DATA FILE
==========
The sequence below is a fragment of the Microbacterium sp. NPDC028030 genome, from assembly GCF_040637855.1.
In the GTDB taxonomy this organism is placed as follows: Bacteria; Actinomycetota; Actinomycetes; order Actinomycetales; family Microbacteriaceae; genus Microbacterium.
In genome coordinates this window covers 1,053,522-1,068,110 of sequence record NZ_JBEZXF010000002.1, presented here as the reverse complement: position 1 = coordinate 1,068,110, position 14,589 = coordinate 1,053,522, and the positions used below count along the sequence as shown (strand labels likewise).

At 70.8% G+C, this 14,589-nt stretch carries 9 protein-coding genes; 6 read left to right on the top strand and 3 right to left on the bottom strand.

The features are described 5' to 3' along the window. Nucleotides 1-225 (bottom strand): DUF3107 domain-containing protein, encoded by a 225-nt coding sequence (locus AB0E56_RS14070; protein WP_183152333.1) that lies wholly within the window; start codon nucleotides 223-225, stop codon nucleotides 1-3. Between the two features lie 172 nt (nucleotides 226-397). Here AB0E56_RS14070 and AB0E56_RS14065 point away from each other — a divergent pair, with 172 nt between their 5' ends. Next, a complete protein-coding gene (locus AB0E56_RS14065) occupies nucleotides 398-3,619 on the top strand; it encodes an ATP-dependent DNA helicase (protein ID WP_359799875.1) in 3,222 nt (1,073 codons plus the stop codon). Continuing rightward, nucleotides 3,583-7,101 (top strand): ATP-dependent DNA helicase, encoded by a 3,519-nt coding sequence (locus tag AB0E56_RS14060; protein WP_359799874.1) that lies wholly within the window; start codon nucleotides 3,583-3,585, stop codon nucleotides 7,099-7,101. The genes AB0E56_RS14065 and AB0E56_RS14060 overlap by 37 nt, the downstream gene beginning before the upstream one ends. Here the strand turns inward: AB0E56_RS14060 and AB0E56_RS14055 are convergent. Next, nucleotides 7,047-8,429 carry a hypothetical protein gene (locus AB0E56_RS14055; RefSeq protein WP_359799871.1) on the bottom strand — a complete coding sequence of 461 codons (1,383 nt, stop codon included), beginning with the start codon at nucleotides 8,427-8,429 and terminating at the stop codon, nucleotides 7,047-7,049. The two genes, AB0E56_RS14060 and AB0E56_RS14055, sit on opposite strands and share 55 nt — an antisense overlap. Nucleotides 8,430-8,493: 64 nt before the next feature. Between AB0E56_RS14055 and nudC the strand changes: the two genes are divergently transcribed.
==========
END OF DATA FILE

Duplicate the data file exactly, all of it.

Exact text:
The sequence below is a fragment of the Microbacterium sp. NPDC028030 genome, from assembly GCF_040637855.1.
In the GTDB taxonomy this organism is placed as follows: Bacteria; Actinomycetota; Actinomycetes; order Actinomycetales; family Microbacteriaceae; genus Microbacterium.
In genome coordinates this window covers 1,053,522-1,068,110 of sequence record NZ_JBEZXF010000002.1, presented here as the reverse complement: position 1 = coordinate 1,068,110, position 14,589 = coordinate 1,053,522, and the positions used below count along the sequence as shown (strand labels likewise).

At 70.8% G+C, this 14,589-nt stretch carries 9 protein-coding genes; 6 read left to right on the top strand and 3 right to left on the bottom strand.

The features are described 5' to 3' along the window. Nucleotides 1-225 (bottom strand): DUF3107 domain-containing protein, encoded by a 225-nt coding sequence (locus AB0E56_RS14070; protein WP_183152333.1) that lies wholly within the window; start codon nucleotides 223-225, stop codon nucleotides 1-3. Between the two features lie 172 nt (nucleotides 226-397). Here AB0E56_RS14070 and AB0E56_RS14065 point away from each other — a divergent pair, with 172 nt between their 5' ends. Next, a complete protein-coding gene (locus AB0E56_RS14065) occupies nucleotides 398-3,619 on the top strand; it encodes an ATP-dependent DNA helicase (protein ID WP_359799875.1) in 3,222 nt (1,073 codons plus the stop codon). Continuing rightward, nucleotides 3,583-7,101 (top strand): ATP-dependent DNA helicase, encoded by a 3,519-nt coding sequence (locus tag AB0E56_RS14060; protein WP_359799874.1) that lies wholly within the window; start codon nucleotides 3,583-3,585, stop codon nucleotides 7,099-7,101. The genes AB0E56_RS14065 and AB0E56_RS14060 overlap by 37 nt, the downstream gene beginning before the upstream one ends. Here the strand turns inward: AB0E56_RS14060 and AB0E56_RS14055 are convergent. Next, nucleotides 7,047-8,429 carry a hypothetical protein gene (locus AB0E56_RS14055; RefSeq protein WP_359799871.1) on the bottom strand — a complete coding sequence of 461 codons (1,383 nt, stop codon included), beginning with the start codon at nucleotides 8,427-8,429 and terminating at the stop codon, nucleotides 7,047-7,049. The two genes, AB0E56_RS14060 and AB0E56_RS14055, sit on opposite strands and share 55 nt — an antisense overlap. Nucleotides 8,430-8,493: 64 nt before the next feature. Between AB0E56_RS14055 and nudC the strand changes: the two genes are divergently transcribed.